People's Report: Backward customer service and the lady from hell
On my last visit to Jamaica, I failed to receive some monies I thought would have been set aside for me. That failing, on Tuesday, March 31, I visited my local banking/building society institution to make an unplanned withdrawal.
I joined the line and waited patiently until I reached the teller. On reaching the teller, I present two pieces of picture identification - one of which was a valid driver's licence. The other was a valid passport.
The street address on my driver's licence did not correspond with the address on file with my banking/building society institution. And so, I was sent to the little back room to plead my case to Miss Big.
Miss Big advised me that the only thing that could get me out of her vice was a utility bill with my name and current street address on it. That I did not have. And so Miss Big proceeded to ask me a slew of questions - more demanding than those of a US immigration officer.
One of those questions was to provide her with references in the form of two attorneys. Reluctantly, I did so, as I bore in mind the fact that several attorneys have been in the news of late, and for the wrong reasons. So far, so good!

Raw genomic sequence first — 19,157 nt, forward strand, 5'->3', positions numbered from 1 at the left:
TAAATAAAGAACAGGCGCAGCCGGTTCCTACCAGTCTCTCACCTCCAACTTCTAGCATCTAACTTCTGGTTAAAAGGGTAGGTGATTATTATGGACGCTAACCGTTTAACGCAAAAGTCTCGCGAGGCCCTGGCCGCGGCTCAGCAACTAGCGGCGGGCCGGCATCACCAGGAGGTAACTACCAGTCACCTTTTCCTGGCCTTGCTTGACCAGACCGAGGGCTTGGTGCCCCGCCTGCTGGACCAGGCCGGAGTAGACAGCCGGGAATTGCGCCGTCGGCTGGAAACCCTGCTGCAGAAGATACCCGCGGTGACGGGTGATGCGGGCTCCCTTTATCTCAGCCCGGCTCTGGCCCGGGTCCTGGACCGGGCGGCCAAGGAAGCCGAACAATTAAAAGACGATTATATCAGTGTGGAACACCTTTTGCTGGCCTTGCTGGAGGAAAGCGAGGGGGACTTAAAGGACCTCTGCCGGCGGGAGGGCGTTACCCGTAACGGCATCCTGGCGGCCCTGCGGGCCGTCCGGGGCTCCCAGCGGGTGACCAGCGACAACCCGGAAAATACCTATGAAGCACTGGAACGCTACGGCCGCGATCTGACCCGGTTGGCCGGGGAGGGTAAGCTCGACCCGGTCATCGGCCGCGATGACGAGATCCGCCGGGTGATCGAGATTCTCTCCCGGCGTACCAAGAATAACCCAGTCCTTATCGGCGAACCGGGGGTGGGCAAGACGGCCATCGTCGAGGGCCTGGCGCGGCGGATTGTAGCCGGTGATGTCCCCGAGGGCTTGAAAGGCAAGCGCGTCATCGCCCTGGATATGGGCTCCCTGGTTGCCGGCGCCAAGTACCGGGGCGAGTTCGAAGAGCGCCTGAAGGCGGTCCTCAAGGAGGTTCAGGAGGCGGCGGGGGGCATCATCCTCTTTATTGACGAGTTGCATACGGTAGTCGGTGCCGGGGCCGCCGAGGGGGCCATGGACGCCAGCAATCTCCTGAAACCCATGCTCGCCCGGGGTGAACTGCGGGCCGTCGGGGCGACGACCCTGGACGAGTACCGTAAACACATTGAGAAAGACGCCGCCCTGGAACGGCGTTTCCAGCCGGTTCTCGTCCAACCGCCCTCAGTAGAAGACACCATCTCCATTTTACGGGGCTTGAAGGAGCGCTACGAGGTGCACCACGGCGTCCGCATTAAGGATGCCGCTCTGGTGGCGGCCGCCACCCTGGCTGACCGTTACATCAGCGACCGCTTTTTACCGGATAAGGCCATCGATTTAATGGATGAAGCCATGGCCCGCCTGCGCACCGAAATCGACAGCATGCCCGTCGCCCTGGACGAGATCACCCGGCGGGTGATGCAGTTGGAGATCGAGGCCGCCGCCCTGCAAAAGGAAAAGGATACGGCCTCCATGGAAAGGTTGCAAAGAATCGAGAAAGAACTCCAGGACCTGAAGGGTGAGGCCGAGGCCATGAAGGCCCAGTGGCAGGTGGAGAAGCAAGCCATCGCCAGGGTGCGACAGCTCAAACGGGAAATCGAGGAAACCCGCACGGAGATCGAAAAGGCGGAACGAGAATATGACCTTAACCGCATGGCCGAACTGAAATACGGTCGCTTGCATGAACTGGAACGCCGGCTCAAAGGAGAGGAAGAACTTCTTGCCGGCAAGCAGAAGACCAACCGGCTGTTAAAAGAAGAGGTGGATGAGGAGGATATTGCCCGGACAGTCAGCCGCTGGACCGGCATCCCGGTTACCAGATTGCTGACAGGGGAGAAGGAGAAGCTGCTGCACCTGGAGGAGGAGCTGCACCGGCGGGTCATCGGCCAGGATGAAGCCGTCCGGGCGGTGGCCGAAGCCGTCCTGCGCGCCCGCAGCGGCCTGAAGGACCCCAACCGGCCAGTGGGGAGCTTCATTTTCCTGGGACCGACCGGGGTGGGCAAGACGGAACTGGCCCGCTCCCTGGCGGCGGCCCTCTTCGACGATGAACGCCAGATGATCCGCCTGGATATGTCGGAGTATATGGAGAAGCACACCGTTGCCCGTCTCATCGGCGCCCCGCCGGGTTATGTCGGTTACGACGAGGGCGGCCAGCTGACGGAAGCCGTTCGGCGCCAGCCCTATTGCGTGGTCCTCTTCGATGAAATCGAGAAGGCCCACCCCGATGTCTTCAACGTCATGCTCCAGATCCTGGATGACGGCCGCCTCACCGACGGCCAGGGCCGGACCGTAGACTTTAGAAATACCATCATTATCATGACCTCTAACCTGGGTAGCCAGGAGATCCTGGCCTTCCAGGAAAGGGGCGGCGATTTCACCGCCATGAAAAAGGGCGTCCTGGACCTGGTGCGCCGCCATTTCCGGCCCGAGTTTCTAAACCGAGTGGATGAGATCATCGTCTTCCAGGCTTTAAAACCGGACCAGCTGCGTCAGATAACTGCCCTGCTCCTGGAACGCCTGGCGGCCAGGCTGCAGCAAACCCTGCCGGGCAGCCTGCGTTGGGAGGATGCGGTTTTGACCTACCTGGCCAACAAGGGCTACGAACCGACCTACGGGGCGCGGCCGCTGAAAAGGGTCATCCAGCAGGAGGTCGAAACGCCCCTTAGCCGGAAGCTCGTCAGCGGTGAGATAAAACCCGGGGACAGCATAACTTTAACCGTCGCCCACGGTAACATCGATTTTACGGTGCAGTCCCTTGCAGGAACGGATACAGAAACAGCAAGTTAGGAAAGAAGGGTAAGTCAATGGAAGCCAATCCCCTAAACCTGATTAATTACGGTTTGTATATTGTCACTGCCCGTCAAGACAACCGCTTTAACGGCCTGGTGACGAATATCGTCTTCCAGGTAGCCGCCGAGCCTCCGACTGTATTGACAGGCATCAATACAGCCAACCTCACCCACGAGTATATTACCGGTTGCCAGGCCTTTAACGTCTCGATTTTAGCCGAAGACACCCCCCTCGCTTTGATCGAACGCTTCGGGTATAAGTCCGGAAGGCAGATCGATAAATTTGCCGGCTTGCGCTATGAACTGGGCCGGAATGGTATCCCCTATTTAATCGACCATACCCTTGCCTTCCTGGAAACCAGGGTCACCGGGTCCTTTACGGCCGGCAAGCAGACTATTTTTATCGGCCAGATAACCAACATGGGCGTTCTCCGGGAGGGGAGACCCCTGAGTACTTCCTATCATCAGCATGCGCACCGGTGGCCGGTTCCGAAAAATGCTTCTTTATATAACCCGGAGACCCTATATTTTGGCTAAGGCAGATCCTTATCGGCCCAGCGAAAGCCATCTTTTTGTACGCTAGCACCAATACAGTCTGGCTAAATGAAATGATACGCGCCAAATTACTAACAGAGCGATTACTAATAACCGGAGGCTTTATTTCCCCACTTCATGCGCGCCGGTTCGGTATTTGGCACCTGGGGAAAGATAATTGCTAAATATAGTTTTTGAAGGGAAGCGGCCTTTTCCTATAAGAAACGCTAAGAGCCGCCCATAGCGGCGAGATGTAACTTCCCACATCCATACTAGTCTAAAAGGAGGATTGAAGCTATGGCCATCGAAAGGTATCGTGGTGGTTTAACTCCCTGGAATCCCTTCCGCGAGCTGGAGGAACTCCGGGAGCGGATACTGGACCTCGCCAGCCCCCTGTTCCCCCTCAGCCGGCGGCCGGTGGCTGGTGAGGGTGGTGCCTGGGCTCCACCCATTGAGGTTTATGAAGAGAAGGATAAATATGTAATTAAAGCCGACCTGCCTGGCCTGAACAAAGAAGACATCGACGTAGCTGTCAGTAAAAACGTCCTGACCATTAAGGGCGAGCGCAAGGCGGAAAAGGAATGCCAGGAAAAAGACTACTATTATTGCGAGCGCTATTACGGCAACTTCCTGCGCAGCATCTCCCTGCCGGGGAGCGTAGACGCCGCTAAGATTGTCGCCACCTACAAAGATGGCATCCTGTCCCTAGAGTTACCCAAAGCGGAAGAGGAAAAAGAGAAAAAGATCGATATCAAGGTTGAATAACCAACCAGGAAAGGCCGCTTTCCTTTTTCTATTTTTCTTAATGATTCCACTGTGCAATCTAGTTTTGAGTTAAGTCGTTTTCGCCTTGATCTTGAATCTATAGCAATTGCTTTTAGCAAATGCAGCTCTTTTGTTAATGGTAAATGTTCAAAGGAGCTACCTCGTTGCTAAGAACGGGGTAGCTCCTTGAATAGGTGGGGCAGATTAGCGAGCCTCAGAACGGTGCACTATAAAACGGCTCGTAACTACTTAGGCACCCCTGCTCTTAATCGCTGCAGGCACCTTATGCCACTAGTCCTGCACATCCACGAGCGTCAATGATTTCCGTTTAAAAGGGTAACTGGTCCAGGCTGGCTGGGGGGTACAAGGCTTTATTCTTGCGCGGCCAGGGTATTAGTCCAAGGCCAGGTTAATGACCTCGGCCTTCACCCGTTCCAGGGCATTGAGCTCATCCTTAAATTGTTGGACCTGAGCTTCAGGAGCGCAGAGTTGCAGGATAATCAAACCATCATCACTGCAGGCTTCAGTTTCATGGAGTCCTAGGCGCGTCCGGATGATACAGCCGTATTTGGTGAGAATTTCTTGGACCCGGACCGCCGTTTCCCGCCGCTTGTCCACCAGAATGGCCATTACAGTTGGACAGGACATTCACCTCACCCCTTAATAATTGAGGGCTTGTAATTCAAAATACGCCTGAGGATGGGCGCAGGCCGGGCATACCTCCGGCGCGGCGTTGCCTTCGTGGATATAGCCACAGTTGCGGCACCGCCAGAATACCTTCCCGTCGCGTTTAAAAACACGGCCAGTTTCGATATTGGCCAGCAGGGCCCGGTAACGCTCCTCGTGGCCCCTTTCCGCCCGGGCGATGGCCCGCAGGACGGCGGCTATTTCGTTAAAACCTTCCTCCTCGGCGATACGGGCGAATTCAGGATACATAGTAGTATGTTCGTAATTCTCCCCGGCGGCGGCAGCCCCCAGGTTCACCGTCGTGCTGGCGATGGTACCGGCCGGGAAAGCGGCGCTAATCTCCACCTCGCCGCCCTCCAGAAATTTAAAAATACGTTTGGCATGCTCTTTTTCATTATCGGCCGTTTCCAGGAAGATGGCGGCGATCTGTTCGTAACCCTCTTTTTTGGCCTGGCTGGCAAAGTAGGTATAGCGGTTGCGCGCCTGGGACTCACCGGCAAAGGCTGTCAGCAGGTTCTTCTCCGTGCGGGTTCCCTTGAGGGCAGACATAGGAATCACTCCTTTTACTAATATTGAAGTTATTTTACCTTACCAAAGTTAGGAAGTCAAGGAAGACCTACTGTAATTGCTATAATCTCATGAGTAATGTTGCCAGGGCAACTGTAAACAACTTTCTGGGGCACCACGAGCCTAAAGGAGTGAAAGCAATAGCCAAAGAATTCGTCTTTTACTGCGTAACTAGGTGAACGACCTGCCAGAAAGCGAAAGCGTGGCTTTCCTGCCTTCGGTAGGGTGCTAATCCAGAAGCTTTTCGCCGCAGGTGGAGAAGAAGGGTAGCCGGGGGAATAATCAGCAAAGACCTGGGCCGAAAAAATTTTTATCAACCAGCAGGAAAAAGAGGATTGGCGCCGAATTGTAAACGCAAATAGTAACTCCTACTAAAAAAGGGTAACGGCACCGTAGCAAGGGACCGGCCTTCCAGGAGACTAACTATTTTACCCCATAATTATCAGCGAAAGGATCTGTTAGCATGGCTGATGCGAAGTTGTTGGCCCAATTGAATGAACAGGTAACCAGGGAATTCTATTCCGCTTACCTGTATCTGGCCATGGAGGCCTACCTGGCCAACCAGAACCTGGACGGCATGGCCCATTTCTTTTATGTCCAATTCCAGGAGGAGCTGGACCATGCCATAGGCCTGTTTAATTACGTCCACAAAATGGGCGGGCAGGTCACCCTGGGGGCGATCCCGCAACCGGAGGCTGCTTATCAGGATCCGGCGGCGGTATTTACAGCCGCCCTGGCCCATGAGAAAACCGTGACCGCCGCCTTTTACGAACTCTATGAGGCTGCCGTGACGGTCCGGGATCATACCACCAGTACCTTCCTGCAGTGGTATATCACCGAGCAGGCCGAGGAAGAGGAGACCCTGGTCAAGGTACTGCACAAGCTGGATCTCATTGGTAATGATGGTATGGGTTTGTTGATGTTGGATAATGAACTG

Forty-five minutes into my interrogation, Miss Big then asked me to provide, as another reference, the name of a chartered public accountant (CPA). "Seh wha?" I asked in dismay. Miss Big was even more startled than I was. "So, Mr Ford, you mean to say, you don't have a CPA? Then who does your taxes?"
Irate, and at the end of my tether, I shot back, (quote): "Jus gi mi mi r@#s money and mek mi get di hell out of 'ere."
Startled further, Miss Big condescendingly initialed my withdrawal slip, and escorted me out of her back office. But, for my 'freshness', and to add salt to my wound, Miss Big led me to the back of the long teller line to again extend my wait and my agony.
"Sorry, there's nothing I can do," she said, wheeling her tail off. "Your boss shall hear about this," I said. And needless to say, he or she will.
A couple of weeks after this horrendous experience, I read in the Jamaican news where upwards of some 30 per cent of Jamaicans do not have bank accounts. And now I can see why.
Who wants to be on the receiving end of this outmoded, backward, and colonial-minded customer service? And furthermore, how many of us have chartered public accountants to use as references?
Jamaica has yet to realise that what's holding it back is nothing but backwardness.